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Why the 1970s was the worst decade for the US economy

GOBankingRates logo GOBankingRates 2/9/2019 Andrew DePietro
a sign on the side of a building© David Falconer / U.S. National Archives   

A two-year recession was just the tip of the iceberg.

Who doesn’t remember the 1970s fondly? It was the decade that brought us disco, the blockbusters “Jaws” and “Star Wars” and so much more. But there is another picture of the 1970s that Americans will likely remember — and should remember. A decade of long lines at the gas station. A decade when the dollar went off the gold standard and the stock market plunged like it hadn’t since the days of the Great Depression.

For this study, GOBankingRates analyzed the 1970s based on a number of economic and statistical factors, ranging from stock market performance to energy costs, wage growth, unemployment figures and GDP growth, plus crucial social and political events. Find out why the 1970s was the United States’ worst decade economically, and how it still impacts the country today.

The 1973-75 Recession Breaks the American Economy

The 1970s experienced what would be the worst economic downturn since the Great Depression. From November 1973 to March 1975, the U.S. was gripped by a vicious recession characterized by “stagflation” — high unemployment plus high inflation — a unique feature of this particular economic slump.  And even after the official end of the recession, the effects were felt for many years to come.

Worst Stock Market Crash Since the Great Depression

Naturally, the severe recession of the 1970s was closely linked to the stock market. In December 1972, the S&P 500 closed the month at 118.05, which would turn out to be its highest monthly value for the entire decade. In the first week of January 1973, the S&P moved up slightly higher, but then the bottom fell out and the rest of the month was all downhill. Over the next two years, the S&P would hemorrhage nearly half its value, down to a low in September 1974 when it closed at 63.54.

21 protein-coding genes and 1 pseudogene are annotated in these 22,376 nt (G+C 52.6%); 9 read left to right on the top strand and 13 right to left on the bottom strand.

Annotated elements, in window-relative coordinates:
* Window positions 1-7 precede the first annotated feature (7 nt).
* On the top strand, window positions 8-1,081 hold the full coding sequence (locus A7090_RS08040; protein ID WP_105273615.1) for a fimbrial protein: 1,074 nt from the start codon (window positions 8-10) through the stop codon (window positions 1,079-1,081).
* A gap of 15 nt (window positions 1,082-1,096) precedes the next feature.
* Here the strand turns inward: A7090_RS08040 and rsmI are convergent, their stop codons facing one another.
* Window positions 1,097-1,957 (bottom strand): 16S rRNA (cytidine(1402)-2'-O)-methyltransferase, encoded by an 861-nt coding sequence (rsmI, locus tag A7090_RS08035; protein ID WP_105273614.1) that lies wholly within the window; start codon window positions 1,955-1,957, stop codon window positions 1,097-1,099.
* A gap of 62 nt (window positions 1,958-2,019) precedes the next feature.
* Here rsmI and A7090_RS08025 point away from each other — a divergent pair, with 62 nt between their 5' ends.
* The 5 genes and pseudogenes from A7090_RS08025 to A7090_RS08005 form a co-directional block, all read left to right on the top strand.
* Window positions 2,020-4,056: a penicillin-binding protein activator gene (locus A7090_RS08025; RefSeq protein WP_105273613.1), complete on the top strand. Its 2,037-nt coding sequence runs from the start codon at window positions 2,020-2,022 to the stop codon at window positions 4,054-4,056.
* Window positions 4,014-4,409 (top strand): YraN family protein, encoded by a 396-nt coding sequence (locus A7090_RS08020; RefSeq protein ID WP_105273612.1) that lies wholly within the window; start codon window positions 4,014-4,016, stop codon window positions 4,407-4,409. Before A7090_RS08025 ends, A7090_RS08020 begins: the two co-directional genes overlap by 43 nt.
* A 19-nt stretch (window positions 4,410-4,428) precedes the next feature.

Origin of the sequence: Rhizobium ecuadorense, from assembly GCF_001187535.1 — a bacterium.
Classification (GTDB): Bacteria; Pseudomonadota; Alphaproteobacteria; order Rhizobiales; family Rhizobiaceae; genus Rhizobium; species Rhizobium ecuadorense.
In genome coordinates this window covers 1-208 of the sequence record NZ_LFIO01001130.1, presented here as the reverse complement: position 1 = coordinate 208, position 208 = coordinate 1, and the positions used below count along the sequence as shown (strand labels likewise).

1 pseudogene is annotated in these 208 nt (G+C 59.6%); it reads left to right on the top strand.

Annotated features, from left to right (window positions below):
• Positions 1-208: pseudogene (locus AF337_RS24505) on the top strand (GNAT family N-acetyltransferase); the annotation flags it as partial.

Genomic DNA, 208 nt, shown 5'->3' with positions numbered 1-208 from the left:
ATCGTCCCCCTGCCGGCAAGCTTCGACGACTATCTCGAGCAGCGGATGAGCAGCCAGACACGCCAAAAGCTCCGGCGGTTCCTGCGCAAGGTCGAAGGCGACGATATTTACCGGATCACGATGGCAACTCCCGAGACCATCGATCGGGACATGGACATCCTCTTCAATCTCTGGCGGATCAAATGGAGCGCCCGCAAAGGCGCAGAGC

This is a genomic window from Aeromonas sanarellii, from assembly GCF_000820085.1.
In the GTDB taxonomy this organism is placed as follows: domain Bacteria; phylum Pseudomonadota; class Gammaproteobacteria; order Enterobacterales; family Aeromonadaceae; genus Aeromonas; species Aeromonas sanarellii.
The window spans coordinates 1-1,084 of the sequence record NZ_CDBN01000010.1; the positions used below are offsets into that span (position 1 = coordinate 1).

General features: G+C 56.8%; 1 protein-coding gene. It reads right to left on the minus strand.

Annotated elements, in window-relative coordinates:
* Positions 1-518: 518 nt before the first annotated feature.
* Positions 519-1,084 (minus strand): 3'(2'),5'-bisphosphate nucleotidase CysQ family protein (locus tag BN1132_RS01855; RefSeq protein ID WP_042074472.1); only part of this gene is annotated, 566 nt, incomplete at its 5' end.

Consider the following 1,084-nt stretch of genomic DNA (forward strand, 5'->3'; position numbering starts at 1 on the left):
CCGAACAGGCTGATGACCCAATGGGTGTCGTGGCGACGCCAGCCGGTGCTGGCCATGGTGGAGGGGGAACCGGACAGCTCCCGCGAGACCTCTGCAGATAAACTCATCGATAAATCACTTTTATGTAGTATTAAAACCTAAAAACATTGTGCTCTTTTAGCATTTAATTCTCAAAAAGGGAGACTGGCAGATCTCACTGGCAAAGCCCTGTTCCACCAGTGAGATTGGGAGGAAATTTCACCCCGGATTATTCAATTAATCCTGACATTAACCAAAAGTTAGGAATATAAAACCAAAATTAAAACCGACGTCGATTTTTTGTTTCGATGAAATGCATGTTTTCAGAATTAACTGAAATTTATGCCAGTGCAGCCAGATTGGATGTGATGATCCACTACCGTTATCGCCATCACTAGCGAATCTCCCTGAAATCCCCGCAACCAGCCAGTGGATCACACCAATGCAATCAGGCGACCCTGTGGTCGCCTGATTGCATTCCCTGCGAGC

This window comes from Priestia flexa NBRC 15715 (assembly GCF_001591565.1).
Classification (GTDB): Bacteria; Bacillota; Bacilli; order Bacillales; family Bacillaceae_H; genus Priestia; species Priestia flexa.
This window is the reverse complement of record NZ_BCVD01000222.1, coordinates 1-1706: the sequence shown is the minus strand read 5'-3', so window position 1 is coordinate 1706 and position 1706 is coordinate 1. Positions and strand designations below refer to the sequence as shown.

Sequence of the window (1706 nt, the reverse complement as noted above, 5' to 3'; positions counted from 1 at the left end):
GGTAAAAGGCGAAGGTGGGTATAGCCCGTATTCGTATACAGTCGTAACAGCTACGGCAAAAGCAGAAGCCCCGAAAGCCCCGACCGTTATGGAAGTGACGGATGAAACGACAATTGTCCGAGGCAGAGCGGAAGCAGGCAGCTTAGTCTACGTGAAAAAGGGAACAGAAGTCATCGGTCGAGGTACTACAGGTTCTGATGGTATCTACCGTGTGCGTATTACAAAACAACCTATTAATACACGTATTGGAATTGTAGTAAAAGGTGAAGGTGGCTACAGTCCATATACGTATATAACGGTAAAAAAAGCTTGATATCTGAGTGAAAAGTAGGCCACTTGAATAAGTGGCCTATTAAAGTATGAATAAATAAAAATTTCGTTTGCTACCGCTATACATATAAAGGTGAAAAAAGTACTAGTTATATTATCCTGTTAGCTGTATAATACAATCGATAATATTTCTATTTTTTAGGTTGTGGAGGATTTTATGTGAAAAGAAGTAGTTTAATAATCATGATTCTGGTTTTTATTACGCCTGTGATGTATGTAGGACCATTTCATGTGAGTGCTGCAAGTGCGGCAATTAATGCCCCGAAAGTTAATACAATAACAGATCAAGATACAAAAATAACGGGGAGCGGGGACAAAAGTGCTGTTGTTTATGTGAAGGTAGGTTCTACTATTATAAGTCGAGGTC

After that, a six-month upswing began in December 1974. But by that point, the damage had been done. In fact, the S&P 500 wouldn’t exceed its December 1972 value again until July 1980 when it closed the month at 121.67. To this day, this downturn ranks among the worst stock market meltdowns in history.

The impact of the 1973-75 recession was huge. According to the Bureau of Labor Statistics, 2.3 million jobs were lost during this period. The decade began promisingly. In January 1970, the U.S. had an unemployment rate of only 3.9 percent. But, this level would be the lowest monthly unemployment rate for the entire 1970s.

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U.S. unemployment rate, in percent, 1973-1975


Editor’s note: Data sourced from Bureau of Labor Statistics’ Current Population Survey, 1970-2018

At the onset of the recession, November 1973, unemployment stood at 4.8 percent. By the official end of the recession in March 1975, unemployment had skyrocketed to 8.6 percent. Unemployment peaked two months later in May 1975, which saw a 9 percent unemployment rate — the highest point for the entire decade.